Google has been urging web developers and creators to make their websites AMP-ready for a few months, and now it has started displaying AMP pages to mobile users all over the world. If a website doesn’t have AMP compatible pages, it’s probably going to take a hit. It’s not just Google – AMP has support from Twitter, Pinterest, LinkedIn, and WordPress.com, among others. These websites will also start sending their users to AMP versions of websites soon.
Seeing how important AMP is, we at Tech Orbiter finally set out to make our posts compatible with this technology. Here’s how we did it.
Note: If you’re using WordPress.com, Automattic has you covered and you don’t need to do anything.
Installed the AMP plugin
Tech Orbiter runs on WordPress(.org), and 80% of our job was done by just installing and activating the official AMP plugin. The plugin loads an AMP compatible template for every post (not pages or archives). The AMP version of the post can then be accessed by adding /amp to the end of its URL. This new URL is automatically notified to Google (and other AMP partners) by the plugin.
Here’s how an AMP post on Tech Orbiter looks like with the default settings.
Pretty good. And very fast! But not without issues.
Added this “glue” plugin to make Yoast SEO compatible with AMP-WP.
If you use Yoast SEO on your site, you should install it too. Eventually, this glue will be baked into the main plugin.
Disabled a few CloudFlare features that are incompatible with AMP
Tech Orbiter sits on top of CloudFlare, an excellent CDN and security service. Unfortunately, many of its features aren’t compatible with AMP, yet. We went around testing and disabling these features.
First off, in the CloudFlare plugin for WordPress, we disabled HTTPS protocol rewriting. This feature creates relative URLs, which are not supported in AMP. Relative URLs helped us move from HTTP to HTTPS comfortably, but we had to disable it for compatibility with AMP.
As a replacement for relative URLs, we added a content security policy header to our website. In the root .htaccess file (Apache server), we added these lines at the top.
# BEGIN Security Headers
Header always set Content-Security-Policy "default-src * https: data: 'unsafe-inline' 'unsafe-eval'; upgrade-insecure-requests; block-all-mixed-content; report-uri https://our-report-url-here"
# END Security Headers
Those familiar with security headers will know that this is not the best way to implement a content security policy, but we did it just to load all elements over HTTPS and discard any insecure element.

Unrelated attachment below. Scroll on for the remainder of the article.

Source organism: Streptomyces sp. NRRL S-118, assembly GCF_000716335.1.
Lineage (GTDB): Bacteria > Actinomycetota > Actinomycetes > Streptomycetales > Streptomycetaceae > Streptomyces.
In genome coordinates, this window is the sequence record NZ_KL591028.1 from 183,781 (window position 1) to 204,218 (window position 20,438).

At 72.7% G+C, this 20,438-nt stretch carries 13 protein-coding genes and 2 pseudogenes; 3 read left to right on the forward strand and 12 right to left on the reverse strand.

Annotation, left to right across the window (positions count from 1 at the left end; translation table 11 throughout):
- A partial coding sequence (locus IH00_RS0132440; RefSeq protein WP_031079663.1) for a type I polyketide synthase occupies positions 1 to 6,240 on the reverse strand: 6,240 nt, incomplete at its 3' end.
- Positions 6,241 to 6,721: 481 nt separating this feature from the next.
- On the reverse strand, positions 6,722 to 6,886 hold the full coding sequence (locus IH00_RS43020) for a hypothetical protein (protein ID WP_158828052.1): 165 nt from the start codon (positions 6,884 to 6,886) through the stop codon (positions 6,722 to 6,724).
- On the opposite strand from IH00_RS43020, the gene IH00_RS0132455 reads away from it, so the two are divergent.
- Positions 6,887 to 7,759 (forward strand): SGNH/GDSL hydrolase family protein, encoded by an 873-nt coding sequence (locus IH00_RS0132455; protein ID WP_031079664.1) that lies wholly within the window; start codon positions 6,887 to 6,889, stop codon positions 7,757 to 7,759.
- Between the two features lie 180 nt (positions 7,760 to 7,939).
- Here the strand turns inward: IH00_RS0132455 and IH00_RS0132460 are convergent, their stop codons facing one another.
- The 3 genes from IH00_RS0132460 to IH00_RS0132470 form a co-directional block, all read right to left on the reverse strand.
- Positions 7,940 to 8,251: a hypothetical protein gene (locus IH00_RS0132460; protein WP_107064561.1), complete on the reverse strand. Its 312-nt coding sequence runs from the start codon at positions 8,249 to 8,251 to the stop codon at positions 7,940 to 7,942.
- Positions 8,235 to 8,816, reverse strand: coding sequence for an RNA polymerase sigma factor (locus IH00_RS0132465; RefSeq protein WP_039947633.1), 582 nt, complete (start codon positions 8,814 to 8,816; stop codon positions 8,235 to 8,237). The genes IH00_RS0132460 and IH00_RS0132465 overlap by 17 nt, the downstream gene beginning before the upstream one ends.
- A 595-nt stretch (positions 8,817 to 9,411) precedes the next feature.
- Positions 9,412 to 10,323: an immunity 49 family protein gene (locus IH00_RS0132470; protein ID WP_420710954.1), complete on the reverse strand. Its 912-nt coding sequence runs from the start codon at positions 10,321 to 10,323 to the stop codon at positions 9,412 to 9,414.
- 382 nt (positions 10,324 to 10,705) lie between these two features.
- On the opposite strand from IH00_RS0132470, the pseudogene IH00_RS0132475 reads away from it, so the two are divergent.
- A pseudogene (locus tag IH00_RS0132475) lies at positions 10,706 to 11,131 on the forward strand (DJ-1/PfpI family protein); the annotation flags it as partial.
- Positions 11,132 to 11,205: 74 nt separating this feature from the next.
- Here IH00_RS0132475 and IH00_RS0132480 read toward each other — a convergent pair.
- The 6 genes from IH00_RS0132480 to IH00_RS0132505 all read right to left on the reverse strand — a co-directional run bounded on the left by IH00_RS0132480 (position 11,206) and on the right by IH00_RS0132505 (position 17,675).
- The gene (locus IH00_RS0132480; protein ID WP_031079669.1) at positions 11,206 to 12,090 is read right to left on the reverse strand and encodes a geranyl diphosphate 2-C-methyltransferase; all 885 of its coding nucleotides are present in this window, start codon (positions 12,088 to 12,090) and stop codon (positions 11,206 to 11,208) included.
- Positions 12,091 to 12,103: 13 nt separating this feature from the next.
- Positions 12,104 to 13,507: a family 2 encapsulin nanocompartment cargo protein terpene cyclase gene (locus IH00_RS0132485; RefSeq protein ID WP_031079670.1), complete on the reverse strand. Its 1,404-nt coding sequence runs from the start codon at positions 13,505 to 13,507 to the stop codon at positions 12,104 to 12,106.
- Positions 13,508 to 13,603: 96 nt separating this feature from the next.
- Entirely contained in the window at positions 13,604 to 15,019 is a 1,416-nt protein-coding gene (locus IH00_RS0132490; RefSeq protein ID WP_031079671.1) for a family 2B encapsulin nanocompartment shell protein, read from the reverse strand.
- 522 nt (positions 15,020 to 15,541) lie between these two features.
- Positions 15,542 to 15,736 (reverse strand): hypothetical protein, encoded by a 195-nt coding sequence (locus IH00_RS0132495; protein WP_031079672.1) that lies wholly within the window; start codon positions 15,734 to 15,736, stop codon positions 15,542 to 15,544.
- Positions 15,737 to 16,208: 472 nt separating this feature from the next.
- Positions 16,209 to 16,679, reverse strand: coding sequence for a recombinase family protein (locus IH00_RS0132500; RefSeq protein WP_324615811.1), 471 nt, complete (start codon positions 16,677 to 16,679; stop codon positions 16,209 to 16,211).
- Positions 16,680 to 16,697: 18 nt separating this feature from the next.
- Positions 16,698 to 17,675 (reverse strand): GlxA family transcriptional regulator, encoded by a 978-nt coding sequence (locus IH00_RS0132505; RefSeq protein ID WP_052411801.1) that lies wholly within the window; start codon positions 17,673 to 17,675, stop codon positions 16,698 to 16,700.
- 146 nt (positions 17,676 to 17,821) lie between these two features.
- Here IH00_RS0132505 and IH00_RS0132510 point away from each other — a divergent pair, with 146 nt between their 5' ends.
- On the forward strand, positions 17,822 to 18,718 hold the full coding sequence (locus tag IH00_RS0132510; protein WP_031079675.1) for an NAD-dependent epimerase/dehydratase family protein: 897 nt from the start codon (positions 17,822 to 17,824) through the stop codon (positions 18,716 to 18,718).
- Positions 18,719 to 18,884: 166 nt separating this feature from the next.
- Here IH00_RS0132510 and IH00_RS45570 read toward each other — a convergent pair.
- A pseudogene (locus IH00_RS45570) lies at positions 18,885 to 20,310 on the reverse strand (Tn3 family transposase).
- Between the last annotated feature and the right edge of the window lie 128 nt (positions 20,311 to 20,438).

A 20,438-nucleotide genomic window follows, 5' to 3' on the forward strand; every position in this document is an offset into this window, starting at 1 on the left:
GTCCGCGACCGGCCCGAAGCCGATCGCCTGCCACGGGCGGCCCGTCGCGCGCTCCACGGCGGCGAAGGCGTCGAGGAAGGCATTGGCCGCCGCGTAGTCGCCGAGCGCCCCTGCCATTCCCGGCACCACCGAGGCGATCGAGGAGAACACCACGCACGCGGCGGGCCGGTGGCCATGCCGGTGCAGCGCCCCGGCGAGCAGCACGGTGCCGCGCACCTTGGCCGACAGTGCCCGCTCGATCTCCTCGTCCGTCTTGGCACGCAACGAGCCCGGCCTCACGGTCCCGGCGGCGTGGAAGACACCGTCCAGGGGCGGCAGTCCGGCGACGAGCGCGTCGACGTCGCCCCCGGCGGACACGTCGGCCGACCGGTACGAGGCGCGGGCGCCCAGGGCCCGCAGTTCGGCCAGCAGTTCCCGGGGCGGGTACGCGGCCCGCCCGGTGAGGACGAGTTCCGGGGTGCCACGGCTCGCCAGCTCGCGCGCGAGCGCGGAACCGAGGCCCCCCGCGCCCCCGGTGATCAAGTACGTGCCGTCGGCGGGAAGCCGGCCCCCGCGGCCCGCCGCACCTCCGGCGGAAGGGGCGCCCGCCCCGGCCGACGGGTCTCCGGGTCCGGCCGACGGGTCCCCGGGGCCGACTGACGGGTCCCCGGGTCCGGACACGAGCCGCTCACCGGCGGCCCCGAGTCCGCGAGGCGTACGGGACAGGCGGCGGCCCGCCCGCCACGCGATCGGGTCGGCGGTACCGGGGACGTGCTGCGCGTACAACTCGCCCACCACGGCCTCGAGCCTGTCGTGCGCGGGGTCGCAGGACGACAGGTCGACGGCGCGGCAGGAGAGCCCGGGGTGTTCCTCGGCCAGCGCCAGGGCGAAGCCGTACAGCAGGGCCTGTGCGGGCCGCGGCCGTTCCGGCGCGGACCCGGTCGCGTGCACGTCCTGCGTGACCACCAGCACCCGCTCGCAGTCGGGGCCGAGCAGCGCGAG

You can build a content security policy for your site at this page. Beware that even a slight error in the policy can knock your website offline, so don’t do it unless you’re confident or your site displays mixed content warnings.
We also made some changes in the CloudFlare dashboard by creating a Page Rule. We set up the Page Rule to disable Rocket Loader, Apps, and Security only on the AMP pages. Here’s what our rule looks like.
The Page Rule works best if your URL ends with a forward slash (/).
Disabled standard AdSense ads and enabled compatible AdSense ads on AMP pages
We use a nifty plugin called Ad Inserter to, well, insert ads into posts. However, the regular ad codes do not work with AMP, so we blacklisted them on AMP pages with a URL filter that looks like this.
Obviously, we still wanted to show ads on AMP pages, so we went to the AdSense dashboard and created one 250×250 unit and one 234×60 unit. We chose these units because, 1. responsive units are not supported on AMP (yet), and 2. any wider unit, and it would bleed over to the right on screens with narrow viewports, like low end Android and Windows phones.
After creating the ads, we modified their codes to be compliant with AMP pages, and inserted them into AMP pages by creating a URL whitelist in Ad Inserter.
Modified the AMP template to make our AMP pages personal and add Google Analytics code
We already have an extremely useful site plugin for Tech Orbiter, and we added some code to it to modify the default AMP template. A ton of such configuration code is available at the AMP-WP GitHub page, which you should go through.
We added some custom CSS to replace the site title with a logo, and created a class to center the bottom ad unit. We used this class in a div wrapper over the ad code.
We also added code for Google Analytics as mentioned here.
Tested the site for AMP validation in Chrome developer tools
After doing all the above, we tested an AMP page of our site using Chrome developer tools to check whether it passed the AMP validation. And it did! For this check, add #development=1 to your AMP URL, open a new tab in Chrome, press F12 to open developer tools, load the URL, and look in the console for success or error messages.
Even if your site doesn’t pass AMP validation the first time round, you can check what the errors are and fix them.
So yeah, setting up AMP is no walk in the park, but the result is a blazing fast experience for your mobile visitors, and that’s something worth spending a day over. Try it on your WordPress site, and let us know how it went!